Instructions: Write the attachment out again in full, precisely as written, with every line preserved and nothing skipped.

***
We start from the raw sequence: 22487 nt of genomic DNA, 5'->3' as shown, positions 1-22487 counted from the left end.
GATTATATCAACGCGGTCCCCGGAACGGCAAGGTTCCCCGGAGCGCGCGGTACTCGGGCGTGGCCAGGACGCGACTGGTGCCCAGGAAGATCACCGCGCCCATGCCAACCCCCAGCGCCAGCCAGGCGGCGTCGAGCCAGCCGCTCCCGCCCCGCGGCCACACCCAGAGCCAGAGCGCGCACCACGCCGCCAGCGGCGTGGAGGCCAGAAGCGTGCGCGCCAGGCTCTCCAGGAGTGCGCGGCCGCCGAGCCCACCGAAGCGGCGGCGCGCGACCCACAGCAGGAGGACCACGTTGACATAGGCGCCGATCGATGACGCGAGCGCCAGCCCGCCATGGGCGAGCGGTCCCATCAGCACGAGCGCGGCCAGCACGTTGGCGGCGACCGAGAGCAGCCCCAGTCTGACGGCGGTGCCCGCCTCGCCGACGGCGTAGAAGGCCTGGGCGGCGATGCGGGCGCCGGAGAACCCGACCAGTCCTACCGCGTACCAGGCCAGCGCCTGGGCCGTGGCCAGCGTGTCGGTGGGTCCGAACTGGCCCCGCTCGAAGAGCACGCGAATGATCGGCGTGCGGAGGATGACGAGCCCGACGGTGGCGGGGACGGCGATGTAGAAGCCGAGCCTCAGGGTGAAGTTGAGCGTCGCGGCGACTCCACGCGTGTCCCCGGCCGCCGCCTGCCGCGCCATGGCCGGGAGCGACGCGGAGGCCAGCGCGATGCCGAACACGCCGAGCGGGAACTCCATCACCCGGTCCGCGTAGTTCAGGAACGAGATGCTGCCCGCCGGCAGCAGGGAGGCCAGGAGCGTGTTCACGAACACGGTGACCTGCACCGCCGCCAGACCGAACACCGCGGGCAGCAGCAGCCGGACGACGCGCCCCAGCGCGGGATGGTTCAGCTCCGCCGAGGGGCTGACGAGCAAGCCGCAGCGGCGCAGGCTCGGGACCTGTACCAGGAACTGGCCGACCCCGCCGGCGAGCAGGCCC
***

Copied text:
We start from the raw sequence: 22487 nt of genomic DNA, 5'->3' as shown, positions 1-22487 counted from the left end.
GATTATATCAACGCGGTCCCCGGAACGGCAAGGTTCCCCGGAGCGCGCGGTACTCGGGCGTGGCCAGGACGCGACTGGTGCCCAGGAAGATCACCGCGCCCATGCCAACCCCCAGCGCCAGCCAGGCGGCGTCGAGCCAGCCGCTCCCGCCCCGCGGCCACACCCAGAGCCAGAGCGCGCACCACGCCGCCAGCGGCGTGGAGGCCAGAAGCGTGCGCGCCAGGCTCTCCAGGAGTGCGCGGCCGCCGAGCCCACCGAAGCGGCGGCGCGCGACCCACAGCAGGAGGACCACGTTGACATAGGCGCCGATCGATGACGCGAGCGCCAGCCCGCCATGGGCGAGCGGTCCCATCAGCACGAGCGCGGCCAGCACGTTGGCGGCGACCGAGAGCAGCCCCAGTCTGACGGCGGTGCCCGCCTCGCCGACGGCGTAGAAGGCCTGGGCGGCGATGCGGGCGCCGGAGAACCCGACCAGTCCTACCGCGTACCAGGCCAGCGCCTGGGCCGTGGCCAGCGTGTCGGTGGGTCCGAACTGGCCCCGCTCGAAGAGCACGCGAATGATCGGCGTGCGGAGGATGACGAGCCCGACGGTGGCGGGGACGGCGATGTAGAAGCCGAGCCTCAGGGTGAAGTTGAGCGTCGCGGCGACTCCACGCGTGTCCCCGGCCGCCGCCTGCCGCGCCATGGCCGGGAGCGACGCGGAGGCCAGCGCGATGCCGAACACGCCGAGCGGGAACTCCATCACCCGGTCCGCGTAGTTCAGGAACGAGATGCTGCCCGCCGGCAGCAGGGAGGCCAGGAGCGTGTTCACGAACACGGTGACCTGCACCGCCGCCAGACCGAACACCGCGGGCAGCAGCAGCCGGACGACGCGCCCCAGCGCGGGATGGTTCAGCTCCGCCGAGGGGCTGACGAGCAAGCCGCAGCGGCGCAGGCTCGGGACCTGTACCAGGAACTGGCCGACCCCGCCGGCGAGCAGGCCC